(7.) According to Arab culture, children are believed to connect a hostile couple. Also it is believed that the birth of a new child brings with it a new livelihood and hope for the family. It seems that this type of solution forces a necessary change in the individual's life so that she or he will not continue focusing on their original problems. This is very similar to "displacement;" however, this approach never promises that the original problems will vanish. In most cases the original problems tunnel underneath which undermines the family foundations.

(8.) From among the roles of the extended family, according to Islamic laws, one is to support its females financially when they are in need. Shireen's family of origin, including her uncles from both sides should offer their financial help to her when they know her and her children's need because she is "waliyah," in their custody in case her husband is not able to support her financially.

(9.) This term is used when a dispute arises between a wife and her husband on the basis of which she decides to find refuge a her parents' home. R is not used when a wife visits her parents on a regular basis. This usage teaches that the collective conscience relates to Arab women's marriage as a temporary state, which never can be guaranteed. Therefore, the stable residence is the parents, which the wife may leave for her duties and to which she may then return.

(10.) Despite the influence of traditions in the Arab family, the demand to respect social values and norms varies between females and males, mainly with regard to sexual values. When an Arab woman makes a mistake that goes against the norms she may risk her life.

(11.) Because Arab women are brought up to be aware of the social, religious and marital laws and restrictions, when they are treated violently they turn back the violent behavior against themselves. They hurt themselves by hurting their nerves, their social status or their bodies. Most psychological problems transform into psychosomatic complaints.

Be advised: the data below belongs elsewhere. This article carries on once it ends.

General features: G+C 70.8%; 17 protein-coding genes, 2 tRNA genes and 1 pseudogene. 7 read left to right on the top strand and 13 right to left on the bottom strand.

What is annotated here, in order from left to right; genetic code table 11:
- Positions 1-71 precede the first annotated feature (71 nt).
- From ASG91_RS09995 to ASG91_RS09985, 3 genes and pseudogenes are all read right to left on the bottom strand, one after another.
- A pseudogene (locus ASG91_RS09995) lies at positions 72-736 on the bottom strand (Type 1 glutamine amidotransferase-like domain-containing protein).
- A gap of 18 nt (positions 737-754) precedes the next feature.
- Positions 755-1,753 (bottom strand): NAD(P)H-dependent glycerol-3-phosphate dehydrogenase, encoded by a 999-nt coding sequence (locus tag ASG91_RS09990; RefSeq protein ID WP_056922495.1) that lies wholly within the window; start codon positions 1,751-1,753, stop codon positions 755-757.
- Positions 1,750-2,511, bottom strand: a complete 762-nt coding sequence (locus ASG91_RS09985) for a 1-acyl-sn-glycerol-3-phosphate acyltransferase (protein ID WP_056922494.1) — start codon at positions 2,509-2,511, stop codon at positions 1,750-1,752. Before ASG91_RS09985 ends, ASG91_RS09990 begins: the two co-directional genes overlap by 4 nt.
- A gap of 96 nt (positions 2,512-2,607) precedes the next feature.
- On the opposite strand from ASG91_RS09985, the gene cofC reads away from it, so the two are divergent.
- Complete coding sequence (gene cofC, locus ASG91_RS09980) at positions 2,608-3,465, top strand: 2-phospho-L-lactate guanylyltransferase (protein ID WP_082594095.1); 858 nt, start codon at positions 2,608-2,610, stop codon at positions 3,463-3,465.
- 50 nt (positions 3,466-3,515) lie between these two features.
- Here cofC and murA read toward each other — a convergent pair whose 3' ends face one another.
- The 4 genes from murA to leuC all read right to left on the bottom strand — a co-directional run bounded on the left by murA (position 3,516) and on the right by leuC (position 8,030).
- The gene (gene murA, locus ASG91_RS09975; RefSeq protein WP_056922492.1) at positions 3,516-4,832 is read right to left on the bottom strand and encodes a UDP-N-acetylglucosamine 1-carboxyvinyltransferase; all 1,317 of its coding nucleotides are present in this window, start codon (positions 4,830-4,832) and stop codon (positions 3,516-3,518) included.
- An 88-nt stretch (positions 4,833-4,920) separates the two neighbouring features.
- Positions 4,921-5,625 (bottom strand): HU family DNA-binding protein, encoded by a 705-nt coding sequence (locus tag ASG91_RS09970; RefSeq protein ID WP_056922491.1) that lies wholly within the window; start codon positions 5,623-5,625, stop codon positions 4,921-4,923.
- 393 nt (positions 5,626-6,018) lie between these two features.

(12.) For instance, the percentage of individuals suffering from psychological problems among women in the Arab Emirates is 32.9% and 20.3% among men. On the other hand, there are some psychological problems from which women suffer more than men, such as anxiety and depression (El-Rufaie & Absood, 1993).

(13.) This phenomenon was described also in literature as Hardana and 'Ghadbana. The usage of the concept varies according to the local accent, however, its meaning in all Arab countries is the same.

(14.) Economic independence gives Moslem women the ability to make decisions, especially, to leave a dysfunctional marriage. Islam put conditions on husbands to pay all their wives' expenses besides giving them the freedom to manage their own properties.

(15.) This ceremony indicates the final stage of leaving home as "upset," Z'alana. Several respectful male relatives of the husband visit the wife's family of origin, guarantees her well-being, and accompanies her to her marital home. Women who return home by themselves will be treated in the future as having no extended family or social support.


Abdo, J. (1999). "The crime of family honor among the Arabs of 1948 in Palestine." Cairo: Cairo Center for Human Rights Studies." Women's Enterprise, 3 (Arabic).

Abu Baker, K. (forthcoming). "Religious sources in psychological and sexual problems among Palestinian women." Hamizrah Hahadash.

Abu Baker, K. (2002). "Psycho-social distress among Palestinian women: Clients in therapy as a case study." In A. Haidar (Ed.) Socioeconomic distress among Palestinians in Israel. Jerusalem: Van Leer.

Abu Baker, K. (2001). The social and educational welfare politics towards the Arab citizens of Israel. Jerusalem: The Institute for Israeli Arab Studies. (Hebrew).

Al-Haj, M. (1992). Social change and family process: Arab communities in Shefar-Am. Boulder CO.: Westview Press.

Al-Krenawi, A. (200). Ethno-psychiatry among the Bedouin-Arab of the Negev. Tel Aviv: Hakibbutz Hameuchad. (Hebrew).

Ayalon, O. (1998). Precarious balance: Coping with stress in the family. Tel Aviv: Palim. (Hebrew).